Sunday, September 15, 2013

Beyond smarts . . .

Reading the New York Times (30th Aug 2013) article, "Why India's economy is stumbling," should remind us of the challenge we face and how much work it demands. (For example: How prepared are we for 2015 or the Asean integration given that "Singapore, Malaysia and Thailand dominate inter-Asean trade at about 70 percent," as reported by Business Mirror, 2nd Sept 2013, when like India we are "deficient in both transparent rules and reliable infrastructure," imperative to a manufacturing industry? And like India, we remain poverty stricken!) And it would remind me of the decade when I covered the region, and how the countries then compared and contrasted. And the article, sadly, brings no surprise. Yet, there is no question that the Indians are very smart people. But the common good demands more than smarts, i.e., a community sense. (Which reminds me of a Jesuit friend [May he rest in peace!] who bent my ear about "reality" and still I was clueless; and so he would define it simply as not being "plastic." Apparently, I wasn't alone in my cluelessness because he would chuckle and ask me to look around, "Do you see "plastic"? And not surprisingly Cardinal Tagle would ask us to walk with the poor in calling attention to the pork scam?)
Reads the New York Times article by Arvind Subramanian: But India’s problems have deep and stubborn origins of the country’s own making. The current government, which took office in 2004, has made two fundamental errors. First, it assumed that growth was on autopilot and failed to address serious structural problems. Second, flush with revenues, it began major redistribution programs, neglecting their consequences: higher fiscal and trade deficits.”
“Structural problems were inherent in India’s unusual model of economic development, which relied on a limited pool of skilled labor rather than an abundant supply of cheap, unskilled, semiliterate labor. This meant that India specialized in call centers, writing software for European companies and providing back-office services for American health insurers and law firms and the like, rather than in a manufacturing model. Other economies that have developed successfully — Taiwan, Singapore, South Korea and China — relied in their early years on manufacturing, which provided more jobs for the poor.”
“Two decades of double-digit growth in pay for skilled labor have caused wages to rise and have chipped away at India’s competitive advantage. Countries like the Philippines have emerged as attractive alternatives for outsourcing. India’s higher-education system is not generating enough talent to meet the demand for higher skills. Worst of all, India is failing to make full use of the estimated one million low-skilled workers who enter the job market every month.”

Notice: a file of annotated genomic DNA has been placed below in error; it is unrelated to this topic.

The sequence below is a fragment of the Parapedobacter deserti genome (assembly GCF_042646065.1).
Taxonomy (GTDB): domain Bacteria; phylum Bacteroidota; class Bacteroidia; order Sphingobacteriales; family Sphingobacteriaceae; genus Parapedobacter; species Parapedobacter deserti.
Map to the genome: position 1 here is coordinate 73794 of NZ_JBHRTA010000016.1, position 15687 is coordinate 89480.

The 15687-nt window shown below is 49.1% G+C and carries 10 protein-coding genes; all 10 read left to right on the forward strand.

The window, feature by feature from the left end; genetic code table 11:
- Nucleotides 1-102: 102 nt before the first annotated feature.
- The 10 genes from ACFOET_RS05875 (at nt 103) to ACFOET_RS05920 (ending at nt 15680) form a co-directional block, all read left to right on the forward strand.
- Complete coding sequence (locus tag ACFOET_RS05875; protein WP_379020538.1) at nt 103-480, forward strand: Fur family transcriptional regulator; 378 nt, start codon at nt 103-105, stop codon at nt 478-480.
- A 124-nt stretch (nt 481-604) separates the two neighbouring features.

“Manufacturing requires transparent rules and reliable infrastructure. India is deficient in both. High-profile scandals over the allocation of mobile broadband spectrum, coal and land have undermined confidence in the government. If land cannot be easily acquired and coal supplies easily guaranteed, the private sector will shy away from investing in the power grid. Irregular electricity holds back investments in factories . . . India’s panoply of regulations, including inflexible labor laws, discourages companies from expanding. As they grow, large Indian businesses prefer to substitute machines for unskilled labor. During China’s three-decade boom (1978-2010), manufacturing accounted for about 34 percent of China’s economy. In India, this number peaked at 17 percent in 1995 and is now around 14 percent.”
“In fairness, poverty has sharply declined over the last three decades, to about 20 percent from around 50 percent. But since the greatest beneficiaries were the highly skilled and talented, the Indian public has demanded that growth be more inclusive. Democratic and competitive politics have compelled politicians to address this challenge, and revenues from buoyant growth provided the means to do so . . . Thus, India provided guarantees of rural employment and kept up subsidies to the poor for food, power, fuel and fertilizer. The subsidies consume as much as 2.7 percent of gross domestic product, but corruption and inefficient administration have meant that the most needy often don’t reap the benefits.”
Do we read much of PHL in the India experience? Do we wish to learn from them? For example, "inclusive" which has a nice ring to it must be given substance and meaning – and not be held hostage by platitudes and "pa pogi,” i.e., tooting our horn with our GDP numbers because benchmarking is foreign to us? We need a generation to right the PHL ship but not at the rate we’re shooting ourselves in the foot?

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